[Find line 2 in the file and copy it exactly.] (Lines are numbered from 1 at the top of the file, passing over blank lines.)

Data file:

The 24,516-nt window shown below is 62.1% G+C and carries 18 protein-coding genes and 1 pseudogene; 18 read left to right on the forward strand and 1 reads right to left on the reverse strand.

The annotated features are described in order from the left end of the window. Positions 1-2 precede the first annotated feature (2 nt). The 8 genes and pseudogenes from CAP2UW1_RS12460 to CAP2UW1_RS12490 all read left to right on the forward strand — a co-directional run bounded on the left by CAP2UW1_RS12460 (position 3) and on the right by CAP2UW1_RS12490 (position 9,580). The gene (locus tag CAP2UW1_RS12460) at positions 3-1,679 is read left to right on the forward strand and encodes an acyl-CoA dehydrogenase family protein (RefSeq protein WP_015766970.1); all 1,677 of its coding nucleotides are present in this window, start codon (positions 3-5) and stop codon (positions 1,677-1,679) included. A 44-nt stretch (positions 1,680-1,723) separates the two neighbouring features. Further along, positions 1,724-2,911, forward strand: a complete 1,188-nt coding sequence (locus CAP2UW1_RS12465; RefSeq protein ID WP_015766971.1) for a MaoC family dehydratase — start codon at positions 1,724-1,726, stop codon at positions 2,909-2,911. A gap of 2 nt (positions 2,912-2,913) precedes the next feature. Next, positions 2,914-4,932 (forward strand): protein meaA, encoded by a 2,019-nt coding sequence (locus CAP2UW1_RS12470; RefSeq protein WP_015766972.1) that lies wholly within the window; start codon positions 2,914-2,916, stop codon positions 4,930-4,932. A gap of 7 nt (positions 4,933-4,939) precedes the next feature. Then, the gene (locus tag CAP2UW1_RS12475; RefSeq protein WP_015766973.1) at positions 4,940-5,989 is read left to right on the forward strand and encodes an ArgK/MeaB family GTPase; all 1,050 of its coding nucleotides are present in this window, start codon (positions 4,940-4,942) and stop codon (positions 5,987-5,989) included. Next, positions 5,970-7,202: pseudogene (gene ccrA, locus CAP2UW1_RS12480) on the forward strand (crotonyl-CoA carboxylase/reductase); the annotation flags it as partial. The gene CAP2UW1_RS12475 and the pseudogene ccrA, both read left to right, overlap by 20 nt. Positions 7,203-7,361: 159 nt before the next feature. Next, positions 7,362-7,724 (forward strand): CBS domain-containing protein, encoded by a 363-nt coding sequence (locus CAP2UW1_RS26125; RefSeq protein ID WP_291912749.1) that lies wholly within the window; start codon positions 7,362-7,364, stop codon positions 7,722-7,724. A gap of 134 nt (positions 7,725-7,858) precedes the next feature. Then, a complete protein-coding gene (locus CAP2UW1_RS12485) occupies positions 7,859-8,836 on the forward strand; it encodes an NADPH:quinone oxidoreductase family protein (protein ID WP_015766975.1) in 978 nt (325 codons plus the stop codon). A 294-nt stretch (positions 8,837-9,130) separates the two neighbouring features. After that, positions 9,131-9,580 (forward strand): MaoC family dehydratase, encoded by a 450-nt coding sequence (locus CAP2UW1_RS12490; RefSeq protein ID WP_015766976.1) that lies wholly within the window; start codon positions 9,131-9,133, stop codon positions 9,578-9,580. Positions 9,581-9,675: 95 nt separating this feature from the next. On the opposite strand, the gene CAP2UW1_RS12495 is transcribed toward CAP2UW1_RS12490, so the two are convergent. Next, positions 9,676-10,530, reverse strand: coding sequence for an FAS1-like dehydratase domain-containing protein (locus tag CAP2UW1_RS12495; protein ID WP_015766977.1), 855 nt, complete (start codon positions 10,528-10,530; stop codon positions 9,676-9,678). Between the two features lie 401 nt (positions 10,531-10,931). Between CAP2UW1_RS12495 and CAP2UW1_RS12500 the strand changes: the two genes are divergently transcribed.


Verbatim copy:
The annotated features are described in order from the left end of the window. Positions 1-2 precede the first annotated feature (2 nt). The 8 genes and pseudogenes from CAP2UW1_RS12460 to CAP2UW1_RS12490 all read left to right on the forward strand — a co-directional run bounded on the left by CAP2UW1_RS12460 (position 3) and on the right by CAP2UW1_RS12490 (position 9,580). The gene (locus tag CAP2UW1_RS12460) at positions 3-1,679 is read left to right on the forward strand and encodes an acyl-CoA dehydrogenase family protein (RefSeq protein WP_015766970.1); all 1,677 of its coding nucleotides are present in this window, start codon (positions 3-5) and stop codon (positions 1,677-1,679) included. A 44-nt stretch (positions 1,680-1,723) separates the two neighbouring features. Further along, positions 1,724-2,911, forward strand: a complete 1,188-nt coding sequence (locus CAP2UW1_RS12465; RefSeq protein ID WP_015766971.1) for a MaoC family dehydratase — start codon at positions 1,724-1,726, stop codon at positions 2,909-2,911. A gap of 2 nt (positions 2,912-2,913) precedes the next feature. Next, positions 2,914-4,932 (forward strand): protein meaA, encoded by a 2,019-nt coding sequence (locus CAP2UW1_RS12470; RefSeq protein WP_015766972.1) that lies wholly within the window; start codon positions 2,914-2,916, stop codon positions 4,930-4,932. A gap of 7 nt (positions 4,933-4,939) precedes the next feature. Then, the gene (locus tag CAP2UW1_RS12475; RefSeq protein WP_015766973.1) at positions 4,940-5,989 is read left to right on the forward strand and encodes an ArgK/MeaB family GTPase; all 1,050 of its coding nucleotides are present in this window, start codon (positions 4,940-4,942) and stop codon (positions 5,987-5,989) included. Next, positions 5,970-7,202: pseudogene (gene ccrA, locus CAP2UW1_RS12480) on the forward strand (crotonyl-CoA carboxylase/reductase); the annotation flags it as partial. The gene CAP2UW1_RS12475 and the pseudogene ccrA, both read left to right, overlap by 20 nt. Positions 7,203-7,361: 159 nt before the next feature. Next, positions 7,362-7,724 (forward strand): CBS domain-containing protein, encoded by a 363-nt coding sequence (locus CAP2UW1_RS26125; RefSeq protein ID WP_291912749.1) that lies wholly within the window; start codon positions 7,362-7,364, stop codon positions 7,722-7,724. A gap of 134 nt (positions 7,725-7,858) precedes the next feature. Then, a complete protein-coding gene (locus CAP2UW1_RS12485) occupies positions 7,859-8,836 on the forward strand; it encodes an NADPH:quinone oxidoreductase family protein (protein ID WP_015766975.1) in 978 nt (325 codons plus the stop codon). A 294-nt stretch (positions 8,837-9,130) separates the two neighbouring features. After that, positions 9,131-9,580 (forward strand): MaoC family dehydratase, encoded by a 450-nt coding sequence (locus CAP2UW1_RS12490; RefSeq protein ID WP_015766976.1) that lies wholly within the window; start codon positions 9,131-9,133, stop codon positions 9,578-9,580. Positions 9,581-9,675: 95 nt separating this feature from the next. On the opposite strand, the gene CAP2UW1_RS12495 is transcribed toward CAP2UW1_RS12490, so the two are convergent. Next, positions 9,676-10,530, reverse strand: coding sequence for an FAS1-like dehydratase domain-containing protein (locus tag CAP2UW1_RS12495; protein ID WP_015766977.1), 855 nt, complete (start codon positions 10,528-10,530; stop codon positions 9,676-9,678). Between the two features lie 401 nt (positions 10,531-10,931). Between CAP2UW1_RS12495 and CAP2UW1_RS12500 the strand changes: the two genes are divergently transcribed.